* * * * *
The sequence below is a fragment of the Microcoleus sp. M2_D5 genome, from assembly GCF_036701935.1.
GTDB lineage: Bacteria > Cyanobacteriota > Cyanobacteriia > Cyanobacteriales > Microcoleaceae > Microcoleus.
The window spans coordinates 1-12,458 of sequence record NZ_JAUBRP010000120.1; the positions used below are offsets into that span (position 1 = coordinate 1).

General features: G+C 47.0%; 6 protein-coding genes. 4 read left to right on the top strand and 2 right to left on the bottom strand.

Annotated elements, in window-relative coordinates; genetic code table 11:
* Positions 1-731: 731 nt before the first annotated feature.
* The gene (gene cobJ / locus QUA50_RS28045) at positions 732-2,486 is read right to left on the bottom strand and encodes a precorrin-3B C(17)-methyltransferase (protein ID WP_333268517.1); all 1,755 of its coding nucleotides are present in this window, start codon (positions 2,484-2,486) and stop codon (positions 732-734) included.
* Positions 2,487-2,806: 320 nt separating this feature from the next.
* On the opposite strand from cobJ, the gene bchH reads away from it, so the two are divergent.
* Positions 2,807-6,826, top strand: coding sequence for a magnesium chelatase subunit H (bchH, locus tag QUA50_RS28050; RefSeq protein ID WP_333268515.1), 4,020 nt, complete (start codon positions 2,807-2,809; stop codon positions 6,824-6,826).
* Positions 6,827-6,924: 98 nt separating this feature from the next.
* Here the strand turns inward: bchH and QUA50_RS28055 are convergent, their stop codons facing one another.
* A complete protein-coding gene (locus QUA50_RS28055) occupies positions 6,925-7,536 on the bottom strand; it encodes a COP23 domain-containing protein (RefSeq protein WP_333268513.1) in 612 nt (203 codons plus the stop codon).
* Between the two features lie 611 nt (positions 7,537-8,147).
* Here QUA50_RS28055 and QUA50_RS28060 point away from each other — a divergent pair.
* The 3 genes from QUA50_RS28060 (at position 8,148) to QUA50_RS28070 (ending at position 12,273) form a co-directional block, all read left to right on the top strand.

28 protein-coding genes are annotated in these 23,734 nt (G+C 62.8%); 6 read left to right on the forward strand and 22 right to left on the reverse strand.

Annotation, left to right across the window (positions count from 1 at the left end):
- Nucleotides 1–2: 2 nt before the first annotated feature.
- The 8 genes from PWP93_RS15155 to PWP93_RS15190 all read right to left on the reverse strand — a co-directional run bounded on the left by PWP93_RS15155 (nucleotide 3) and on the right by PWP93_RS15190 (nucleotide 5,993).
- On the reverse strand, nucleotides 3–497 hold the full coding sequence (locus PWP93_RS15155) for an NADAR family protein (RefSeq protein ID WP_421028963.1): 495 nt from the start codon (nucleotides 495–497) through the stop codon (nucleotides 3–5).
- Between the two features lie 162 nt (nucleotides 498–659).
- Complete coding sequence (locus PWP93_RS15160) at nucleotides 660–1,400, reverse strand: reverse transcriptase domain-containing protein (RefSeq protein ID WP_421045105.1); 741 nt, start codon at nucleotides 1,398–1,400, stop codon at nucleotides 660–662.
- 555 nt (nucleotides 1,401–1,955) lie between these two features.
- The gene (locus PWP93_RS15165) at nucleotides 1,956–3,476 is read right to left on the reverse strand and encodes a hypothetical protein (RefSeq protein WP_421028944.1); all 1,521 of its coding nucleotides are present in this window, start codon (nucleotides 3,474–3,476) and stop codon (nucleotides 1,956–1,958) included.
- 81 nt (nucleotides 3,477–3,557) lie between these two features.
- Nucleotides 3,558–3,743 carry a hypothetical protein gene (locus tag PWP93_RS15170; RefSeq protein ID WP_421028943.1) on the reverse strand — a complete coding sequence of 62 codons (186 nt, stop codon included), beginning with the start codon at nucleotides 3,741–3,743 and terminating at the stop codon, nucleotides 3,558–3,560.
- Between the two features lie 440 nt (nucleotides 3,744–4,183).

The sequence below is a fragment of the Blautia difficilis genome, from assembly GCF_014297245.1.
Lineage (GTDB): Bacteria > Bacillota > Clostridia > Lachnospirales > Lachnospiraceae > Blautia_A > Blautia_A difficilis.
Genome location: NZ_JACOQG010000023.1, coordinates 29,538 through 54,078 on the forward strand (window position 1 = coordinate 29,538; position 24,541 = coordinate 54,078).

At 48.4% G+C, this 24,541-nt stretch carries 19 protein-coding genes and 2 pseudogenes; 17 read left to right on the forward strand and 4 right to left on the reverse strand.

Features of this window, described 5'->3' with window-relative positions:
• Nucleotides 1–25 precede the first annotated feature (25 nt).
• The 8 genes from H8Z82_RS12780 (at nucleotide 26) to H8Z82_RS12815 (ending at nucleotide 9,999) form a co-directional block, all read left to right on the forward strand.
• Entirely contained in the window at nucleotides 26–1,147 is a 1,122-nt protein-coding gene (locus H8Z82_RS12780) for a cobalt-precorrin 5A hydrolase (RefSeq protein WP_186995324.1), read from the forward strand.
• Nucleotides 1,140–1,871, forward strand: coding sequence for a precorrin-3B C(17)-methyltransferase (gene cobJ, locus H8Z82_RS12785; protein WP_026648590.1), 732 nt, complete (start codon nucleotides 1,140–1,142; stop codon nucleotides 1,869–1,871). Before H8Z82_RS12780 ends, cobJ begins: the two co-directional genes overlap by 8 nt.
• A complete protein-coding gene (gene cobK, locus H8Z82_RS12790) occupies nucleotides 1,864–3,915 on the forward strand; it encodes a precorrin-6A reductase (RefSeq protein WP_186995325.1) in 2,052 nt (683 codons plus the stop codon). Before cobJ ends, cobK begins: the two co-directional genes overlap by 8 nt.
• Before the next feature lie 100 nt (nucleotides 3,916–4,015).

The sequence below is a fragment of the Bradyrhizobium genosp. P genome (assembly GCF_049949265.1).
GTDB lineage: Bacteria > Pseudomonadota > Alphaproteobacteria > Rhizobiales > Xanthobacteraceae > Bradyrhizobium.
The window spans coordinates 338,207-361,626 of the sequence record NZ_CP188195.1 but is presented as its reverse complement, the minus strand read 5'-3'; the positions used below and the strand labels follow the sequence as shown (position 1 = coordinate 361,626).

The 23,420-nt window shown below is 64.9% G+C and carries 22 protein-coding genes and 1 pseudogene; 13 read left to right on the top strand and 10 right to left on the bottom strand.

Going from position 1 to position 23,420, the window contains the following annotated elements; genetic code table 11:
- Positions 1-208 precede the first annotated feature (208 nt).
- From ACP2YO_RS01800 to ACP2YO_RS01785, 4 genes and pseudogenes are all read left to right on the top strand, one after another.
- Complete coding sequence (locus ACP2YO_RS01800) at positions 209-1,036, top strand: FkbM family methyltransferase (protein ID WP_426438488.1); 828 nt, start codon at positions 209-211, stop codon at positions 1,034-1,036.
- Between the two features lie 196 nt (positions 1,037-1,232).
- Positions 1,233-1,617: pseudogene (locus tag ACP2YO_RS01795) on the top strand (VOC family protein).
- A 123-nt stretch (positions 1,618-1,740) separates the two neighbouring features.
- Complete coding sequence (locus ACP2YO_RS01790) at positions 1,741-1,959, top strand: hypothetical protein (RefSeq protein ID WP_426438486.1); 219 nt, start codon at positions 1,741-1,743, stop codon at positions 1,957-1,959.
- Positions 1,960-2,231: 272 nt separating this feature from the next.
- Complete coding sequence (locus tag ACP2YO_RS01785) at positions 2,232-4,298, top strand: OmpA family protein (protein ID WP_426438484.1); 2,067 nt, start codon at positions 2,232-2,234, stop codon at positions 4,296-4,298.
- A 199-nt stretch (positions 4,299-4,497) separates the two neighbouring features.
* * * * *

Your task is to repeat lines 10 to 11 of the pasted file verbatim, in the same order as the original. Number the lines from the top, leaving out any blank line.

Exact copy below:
* Positions 2,807-6,826, top strand: coding sequence for a magnesium chelatase subunit H (bchH, locus tag QUA50_RS28050; RefSeq protein ID WP_333268515.1), 4,020 nt, complete (start codon positions 2,807-2,809; stop codon positions 6,824-6,826).
* Positions 6,827-6,924: 98 nt separating this feature from the next.